Essentials of Marketing Research Chapter 5
Research that addresses marketing objectives through techniques that allows the researcher to provide elaborate interpretations of market phenomena without depending on numerical measurement
Researcher must extract meaning from unstructured responses such as text from a recorded interview or a collage representing the meaning of some experience.
Quantitative Marketing Research
Addresses research objectives through empirical assessments that involve numerical measurement and statistical analysis.
Researcher-dependent results meaning different researchers may reach different interpretations abut the same piece of data such as a focus group comment.
Data that are not characterized by numbers but rather are textual, visual, or oral. Focus is on stories, visual portrayals, meaningful characterizations, interpretations, and other expressive descriptions.
Represent phenomena by assigning numbers in an ordered and meaningful way.
Interview technique that tries to draw deeper and more elaborate explanations from respondents.
A frequently performed type of exploratory research procedures all having the same purpose: to screen new, revised, or repositioned ideas.
a philosophical approach to studying human experiences based on the idea that human experience itself is inherently subjective and determined by the context in which people live.
An approach to understanding phenomenology that relies on analysis of texts through which a person tells a story about him- or herself.
Refers to a text passage from a respondent’s story that is linked with a key theme from within this story or provided by the researcher.
Represents ways of studying cultures through methods that involve becoming highly active within that culture
An ethnographic research approach where the researcher becomes immersed within the culture that he or she is studying and draws data from his or her observations.
Represents an inductive investigation in which the researcher poses questions about information provided by respondents or taken from historical records. The researcher asks the questions to him or herself and repeatedly questions the responses to derive deeper explanations.
The documented history of a particular person, group, organization, or event.
identified by the frequency with which the same term (or a synonym) arises in the narrative description.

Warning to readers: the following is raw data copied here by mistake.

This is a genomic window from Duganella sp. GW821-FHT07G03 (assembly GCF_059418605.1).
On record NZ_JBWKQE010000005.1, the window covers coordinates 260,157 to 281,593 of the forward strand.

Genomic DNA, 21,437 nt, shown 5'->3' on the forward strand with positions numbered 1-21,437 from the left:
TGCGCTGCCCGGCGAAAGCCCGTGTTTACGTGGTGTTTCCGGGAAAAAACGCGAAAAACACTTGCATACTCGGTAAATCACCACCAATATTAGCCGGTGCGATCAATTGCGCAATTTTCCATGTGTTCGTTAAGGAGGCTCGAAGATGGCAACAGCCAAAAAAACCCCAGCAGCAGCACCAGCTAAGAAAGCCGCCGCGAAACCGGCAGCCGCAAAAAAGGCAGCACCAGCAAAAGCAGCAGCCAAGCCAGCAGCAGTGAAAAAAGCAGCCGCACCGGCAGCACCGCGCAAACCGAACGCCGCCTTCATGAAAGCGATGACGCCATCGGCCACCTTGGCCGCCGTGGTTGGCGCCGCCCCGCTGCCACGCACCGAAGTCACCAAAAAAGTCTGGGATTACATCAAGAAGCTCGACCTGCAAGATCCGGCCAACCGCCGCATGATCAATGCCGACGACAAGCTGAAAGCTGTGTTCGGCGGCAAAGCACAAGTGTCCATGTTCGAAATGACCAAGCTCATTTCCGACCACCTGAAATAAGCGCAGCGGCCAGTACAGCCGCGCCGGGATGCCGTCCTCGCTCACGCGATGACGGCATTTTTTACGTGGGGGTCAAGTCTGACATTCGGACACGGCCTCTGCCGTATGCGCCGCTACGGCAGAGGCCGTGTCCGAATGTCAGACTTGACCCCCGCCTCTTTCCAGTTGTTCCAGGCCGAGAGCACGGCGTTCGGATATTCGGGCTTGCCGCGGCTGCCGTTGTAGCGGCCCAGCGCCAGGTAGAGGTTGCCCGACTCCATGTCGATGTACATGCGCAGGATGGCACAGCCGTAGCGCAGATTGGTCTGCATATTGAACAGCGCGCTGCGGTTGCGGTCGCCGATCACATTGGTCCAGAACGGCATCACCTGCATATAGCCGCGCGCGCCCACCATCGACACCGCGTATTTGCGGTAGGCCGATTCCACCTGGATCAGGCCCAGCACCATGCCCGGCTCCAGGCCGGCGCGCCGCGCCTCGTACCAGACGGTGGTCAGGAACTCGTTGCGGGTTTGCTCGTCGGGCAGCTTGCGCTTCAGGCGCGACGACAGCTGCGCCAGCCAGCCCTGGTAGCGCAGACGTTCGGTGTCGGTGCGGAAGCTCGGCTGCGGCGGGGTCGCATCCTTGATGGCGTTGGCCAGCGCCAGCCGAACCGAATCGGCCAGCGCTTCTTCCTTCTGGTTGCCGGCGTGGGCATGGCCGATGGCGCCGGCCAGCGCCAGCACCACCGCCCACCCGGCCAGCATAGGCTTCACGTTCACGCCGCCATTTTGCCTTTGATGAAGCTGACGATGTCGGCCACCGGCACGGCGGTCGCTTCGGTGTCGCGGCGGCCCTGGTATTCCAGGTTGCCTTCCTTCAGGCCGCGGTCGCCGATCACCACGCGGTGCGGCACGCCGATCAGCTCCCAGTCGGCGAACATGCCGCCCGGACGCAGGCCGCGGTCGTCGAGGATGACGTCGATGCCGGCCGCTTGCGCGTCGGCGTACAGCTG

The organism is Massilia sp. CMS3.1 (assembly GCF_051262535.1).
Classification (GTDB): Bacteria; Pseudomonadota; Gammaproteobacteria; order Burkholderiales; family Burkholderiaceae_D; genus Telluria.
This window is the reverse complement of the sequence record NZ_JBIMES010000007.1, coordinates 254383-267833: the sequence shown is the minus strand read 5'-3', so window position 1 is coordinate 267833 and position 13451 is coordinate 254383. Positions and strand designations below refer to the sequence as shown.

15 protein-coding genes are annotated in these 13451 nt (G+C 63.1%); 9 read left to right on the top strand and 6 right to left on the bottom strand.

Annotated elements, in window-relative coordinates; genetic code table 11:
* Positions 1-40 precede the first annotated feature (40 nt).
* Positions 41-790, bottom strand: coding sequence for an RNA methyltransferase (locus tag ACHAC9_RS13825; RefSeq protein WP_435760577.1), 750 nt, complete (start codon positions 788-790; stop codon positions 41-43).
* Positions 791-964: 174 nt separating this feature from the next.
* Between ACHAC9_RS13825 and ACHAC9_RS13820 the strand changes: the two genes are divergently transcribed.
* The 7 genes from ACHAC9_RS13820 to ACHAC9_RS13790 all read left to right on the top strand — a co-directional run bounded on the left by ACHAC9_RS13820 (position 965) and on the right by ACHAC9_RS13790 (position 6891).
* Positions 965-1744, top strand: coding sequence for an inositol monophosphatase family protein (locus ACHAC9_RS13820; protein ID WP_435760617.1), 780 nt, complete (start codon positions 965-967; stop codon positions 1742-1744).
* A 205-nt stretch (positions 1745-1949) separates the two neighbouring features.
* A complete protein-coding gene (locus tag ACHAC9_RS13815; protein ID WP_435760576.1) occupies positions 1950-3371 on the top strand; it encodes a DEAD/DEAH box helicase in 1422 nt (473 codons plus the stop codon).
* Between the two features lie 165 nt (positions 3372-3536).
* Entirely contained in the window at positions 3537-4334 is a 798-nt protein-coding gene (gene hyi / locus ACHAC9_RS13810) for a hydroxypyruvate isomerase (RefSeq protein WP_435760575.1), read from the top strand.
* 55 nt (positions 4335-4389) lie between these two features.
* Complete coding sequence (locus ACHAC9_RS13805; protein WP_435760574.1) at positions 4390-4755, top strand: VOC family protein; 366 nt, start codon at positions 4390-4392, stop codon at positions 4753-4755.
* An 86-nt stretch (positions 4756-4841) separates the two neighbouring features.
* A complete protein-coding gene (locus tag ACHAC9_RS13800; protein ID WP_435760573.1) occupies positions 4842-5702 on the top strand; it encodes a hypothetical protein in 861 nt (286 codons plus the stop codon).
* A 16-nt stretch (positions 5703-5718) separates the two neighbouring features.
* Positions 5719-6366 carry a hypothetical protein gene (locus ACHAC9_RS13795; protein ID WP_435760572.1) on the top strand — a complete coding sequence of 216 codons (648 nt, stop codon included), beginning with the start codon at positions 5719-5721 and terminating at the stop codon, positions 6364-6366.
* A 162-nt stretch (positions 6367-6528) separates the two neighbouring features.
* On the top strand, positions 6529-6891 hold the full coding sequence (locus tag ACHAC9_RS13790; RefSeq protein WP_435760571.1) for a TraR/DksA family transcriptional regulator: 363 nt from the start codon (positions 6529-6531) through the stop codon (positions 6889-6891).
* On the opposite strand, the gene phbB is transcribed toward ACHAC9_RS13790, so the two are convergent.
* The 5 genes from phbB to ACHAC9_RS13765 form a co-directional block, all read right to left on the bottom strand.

Focus Group Interview
An unstructured, free-flowing interview with a small group (6-10 people) led by a moderator who encourages dialogue among respondents.
A procedure in which one respondent stimulates thought among others; as this process continues, increasingly creative insights are possible.
A person who leads a focus group interview and insures that everyone gets a chance to speak and contribute to the discussion.
A one-on-one interview between a professional researcher and a research respondent conducted about some relevant business or social topic.
A particular approach to probing asking respondents to compare differences between brands at different levels. Produces distinctions at the attribute level, the benefit level, and the value or motivation level. Based on the classical repertory grid approach.
An informal qualitative data-gathering approach in which the researcher engages a respondent in a discussion of the relevant subject matter.
Record a respondent’s first cognitive reactions (top-of-mind) to some stimulus. Allow researchers to map a respondent’s thoughts or memory.
The researcher’s descriptions of what he/she actually observes in the field; these notes then become the text from which meaning is extracted.
Thematic apperception test (TAT)
A test that presents subjects with an ambiguous picture in which consumers and products are the center of attention; the investigator asks the subject to tell what is happening in the picture now and what might happen next.
A version of the TAT using a cartoon drawing in which the respondent suggests a dialogue in which the characters might engage.
Projective Research Techniques
An indirect means of questioning enabling respondents to project beliefs and feelings onto a third party, an inanimate object, or a task situation. Useful in studying sensitive issues.
A focus group online that includes written introductory comments informing the group about the focus group purpose and rules and then outlines topics or questions to be addressed in the group session.
Online Focus Group
A qualitative research effort in which a group of individuals provides unstructured comments by entering their remarks into an electronic Internet display board of some type.
A type of informal, “continuous” focus group established as an Internet blog for the purpose of collecting qualitative data from participant comments
The application of ethnography to comments made in online communities
Something is inter-subjectively certifiable meaning the same conclusion would be reached based on another researcher’s interpretation of the research or by independently duplicating the research procedures.
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